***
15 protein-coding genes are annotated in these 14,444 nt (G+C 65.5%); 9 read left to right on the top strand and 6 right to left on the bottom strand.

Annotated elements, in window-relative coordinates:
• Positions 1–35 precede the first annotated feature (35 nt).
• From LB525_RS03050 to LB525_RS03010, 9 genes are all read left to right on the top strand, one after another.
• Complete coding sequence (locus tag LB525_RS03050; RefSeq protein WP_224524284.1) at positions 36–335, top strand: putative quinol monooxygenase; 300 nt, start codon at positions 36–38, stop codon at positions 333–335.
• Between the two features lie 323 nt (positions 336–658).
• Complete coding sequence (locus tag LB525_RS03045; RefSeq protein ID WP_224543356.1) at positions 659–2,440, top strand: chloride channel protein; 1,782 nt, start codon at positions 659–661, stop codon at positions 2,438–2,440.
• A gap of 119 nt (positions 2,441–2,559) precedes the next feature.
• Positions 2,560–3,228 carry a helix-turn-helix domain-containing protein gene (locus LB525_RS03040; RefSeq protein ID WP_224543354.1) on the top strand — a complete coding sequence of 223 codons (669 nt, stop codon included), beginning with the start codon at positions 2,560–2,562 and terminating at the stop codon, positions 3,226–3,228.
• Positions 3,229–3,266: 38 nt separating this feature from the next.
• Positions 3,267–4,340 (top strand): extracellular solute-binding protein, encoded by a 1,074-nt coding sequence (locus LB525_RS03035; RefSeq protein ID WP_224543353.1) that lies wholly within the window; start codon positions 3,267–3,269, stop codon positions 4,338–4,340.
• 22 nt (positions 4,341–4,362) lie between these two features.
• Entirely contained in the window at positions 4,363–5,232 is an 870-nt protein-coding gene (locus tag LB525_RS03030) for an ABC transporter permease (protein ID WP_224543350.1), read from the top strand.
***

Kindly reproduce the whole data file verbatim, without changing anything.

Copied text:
15 protein-coding genes are annotated in these 14,444 nt (G+C 65.5%); 9 read left to right on the top strand and 6 right to left on the bottom strand.

Annotated elements, in window-relative coordinates:
• Positions 1–35 precede the first annotated feature (35 nt).
• From LB525_RS03050 to LB525_RS03010, 9 genes are all read left to right on the top strand, one after another.
• Complete coding sequence (locus tag LB525_RS03050; RefSeq protein WP_224524284.1) at positions 36–335, top strand: putative quinol monooxygenase; 300 nt, start codon at positions 36–38, stop codon at positions 333–335.
• Between the two features lie 323 nt (positions 336–658).
• Complete coding sequence (locus tag LB525_RS03045; RefSeq protein ID WP_224543356.1) at positions 659–2,440, top strand: chloride channel protein; 1,782 nt, start codon at positions 659–661, stop codon at positions 2,438–2,440.
• A gap of 119 nt (positions 2,441–2,559) precedes the next feature.
• Positions 2,560–3,228 carry a helix-turn-helix domain-containing protein gene (locus LB525_RS03040; RefSeq protein ID WP_224543354.1) on the top strand — a complete coding sequence of 223 codons (669 nt, stop codon included), beginning with the start codon at positions 2,560–2,562 and terminating at the stop codon, positions 3,226–3,228.
• Positions 3,229–3,266: 38 nt separating this feature from the next.
• Positions 3,267–4,340 (top strand): extracellular solute-binding protein, encoded by a 1,074-nt coding sequence (locus LB525_RS03035; RefSeq protein ID WP_224543353.1) that lies wholly within the window; start codon positions 3,267–3,269, stop codon positions 4,338–4,340.
• 22 nt (positions 4,341–4,362) lie between these two features.
• Entirely contained in the window at positions 4,363–5,232 is an 870-nt protein-coding gene (locus tag LB525_RS03030) for an ABC transporter permease (protein ID WP_224543350.1), read from the top strand.